In May 2014, the Court of Appeals of the Federal Circuit (CAFC) ruled in the Oracle v. Google hearing that Oracle's Java APIs are copyrightable. Pamela Samuelson, a professor of law and technology at Berkley, believes this verdict clashes with the software industry's history of free API code implementation and past court rulings.
A recurring point of tension within Oracle v. Google and other court precedents have been whether structure, sequence, and organization (SSO) can be subject under copyright law. This arises from conflicting interpretations of Section 102(b) of the U.S. copyright law which states:
“[i]n no case does copyright protection for an original work of authorship extend to any idea, procedure, process, system, method of operation, concept, principle or discovery, regardless of the form in which it is…embodied in such work.”
Samuelson states that this stipulation on procedure has it's genesis in Baker v. Selden (1880), in which the Supreme Court ruled that a bookkeeping procedure's system of methods were excluded from copyright. The Sega v. Accolade (1992) case used an appellate court decision to support the notion that SSO was not copyrightable, with a court assertion that computer programs “contain many logical, structural, and visual display elements that are dictated by the function to be performed, by considerations of efficiency, or by external factors such as compatibility requirements and industry demands.” A very similar verdict based on the "utilitarian nature of programs" conflicting with the creativity normally required for copyright enforcement was reached in Computer Associates v. Altai (1992).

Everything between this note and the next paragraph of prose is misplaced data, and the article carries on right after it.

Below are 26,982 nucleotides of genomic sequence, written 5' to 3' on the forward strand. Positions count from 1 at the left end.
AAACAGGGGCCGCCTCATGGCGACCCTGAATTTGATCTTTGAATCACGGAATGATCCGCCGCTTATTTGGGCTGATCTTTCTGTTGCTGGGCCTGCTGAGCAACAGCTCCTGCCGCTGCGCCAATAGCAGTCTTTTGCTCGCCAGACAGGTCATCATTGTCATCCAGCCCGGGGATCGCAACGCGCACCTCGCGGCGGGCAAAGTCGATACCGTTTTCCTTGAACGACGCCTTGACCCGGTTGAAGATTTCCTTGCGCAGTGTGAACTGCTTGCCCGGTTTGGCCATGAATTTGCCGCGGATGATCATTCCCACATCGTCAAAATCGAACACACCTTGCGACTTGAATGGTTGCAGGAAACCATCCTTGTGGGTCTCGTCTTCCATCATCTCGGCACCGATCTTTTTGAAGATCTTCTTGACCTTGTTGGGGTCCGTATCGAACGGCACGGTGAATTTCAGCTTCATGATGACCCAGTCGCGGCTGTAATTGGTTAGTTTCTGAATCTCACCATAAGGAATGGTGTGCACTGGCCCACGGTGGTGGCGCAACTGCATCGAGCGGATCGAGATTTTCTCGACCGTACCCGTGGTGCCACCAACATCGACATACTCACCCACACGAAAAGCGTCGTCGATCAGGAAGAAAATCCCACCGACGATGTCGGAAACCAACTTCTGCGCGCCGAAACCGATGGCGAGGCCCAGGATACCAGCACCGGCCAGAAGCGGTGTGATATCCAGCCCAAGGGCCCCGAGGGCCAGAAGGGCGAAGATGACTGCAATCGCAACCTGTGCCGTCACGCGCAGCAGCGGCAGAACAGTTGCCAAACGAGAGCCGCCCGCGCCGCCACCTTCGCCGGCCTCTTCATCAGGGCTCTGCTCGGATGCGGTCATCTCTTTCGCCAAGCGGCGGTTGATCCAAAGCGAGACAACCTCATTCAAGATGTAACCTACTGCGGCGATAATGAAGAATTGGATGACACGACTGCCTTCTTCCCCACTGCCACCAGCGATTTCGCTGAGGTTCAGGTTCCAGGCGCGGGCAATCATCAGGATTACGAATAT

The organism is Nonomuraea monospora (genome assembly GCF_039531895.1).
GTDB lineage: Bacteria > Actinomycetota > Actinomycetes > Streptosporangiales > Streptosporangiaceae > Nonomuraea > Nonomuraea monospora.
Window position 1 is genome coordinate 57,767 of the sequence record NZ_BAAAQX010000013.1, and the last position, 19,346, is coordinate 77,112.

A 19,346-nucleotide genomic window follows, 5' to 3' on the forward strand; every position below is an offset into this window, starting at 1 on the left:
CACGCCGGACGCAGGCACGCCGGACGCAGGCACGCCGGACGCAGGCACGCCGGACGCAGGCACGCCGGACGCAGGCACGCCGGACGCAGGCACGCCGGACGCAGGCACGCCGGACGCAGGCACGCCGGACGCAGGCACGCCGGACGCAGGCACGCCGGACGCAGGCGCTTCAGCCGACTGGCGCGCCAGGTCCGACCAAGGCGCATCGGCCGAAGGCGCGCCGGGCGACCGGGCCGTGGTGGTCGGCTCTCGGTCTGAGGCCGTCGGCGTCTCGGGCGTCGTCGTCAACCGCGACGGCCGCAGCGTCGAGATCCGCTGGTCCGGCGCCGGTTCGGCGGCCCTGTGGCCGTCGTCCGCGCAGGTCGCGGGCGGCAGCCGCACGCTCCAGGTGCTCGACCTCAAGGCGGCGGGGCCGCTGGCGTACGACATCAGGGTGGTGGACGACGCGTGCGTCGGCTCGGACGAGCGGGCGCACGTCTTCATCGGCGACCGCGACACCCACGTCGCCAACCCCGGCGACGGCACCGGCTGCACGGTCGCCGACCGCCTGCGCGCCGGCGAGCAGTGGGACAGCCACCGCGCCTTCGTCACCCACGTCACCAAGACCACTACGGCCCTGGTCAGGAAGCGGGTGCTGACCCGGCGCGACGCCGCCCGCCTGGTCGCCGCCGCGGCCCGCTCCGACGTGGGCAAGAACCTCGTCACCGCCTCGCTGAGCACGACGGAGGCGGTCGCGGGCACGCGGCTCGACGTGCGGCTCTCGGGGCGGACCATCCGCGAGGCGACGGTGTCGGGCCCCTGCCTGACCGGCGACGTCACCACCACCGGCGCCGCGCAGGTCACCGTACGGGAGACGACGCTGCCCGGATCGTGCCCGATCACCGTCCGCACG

Though these conditions have hisotircally been upheld within the software industry, a caviot is that SSO may be a protectable expression if multiple ways to accomplish programming objectives are present, a counter-argument used in Whelan Associates v. Jaslow Dental Lab (1986) and Oracle v. Google (2014).
Amicus curiae briefs urging the Supreme Court to review Oracle v. Google were recently submitted by Hewlett-Packard, Red Hat, Yahoo, and 77 computer scientists. The court is likely to decide whether or not to visit the case sometime in January or February 2015. Due to the case's significance, Samuelson believes that the Supreme Court will decide to hear the case.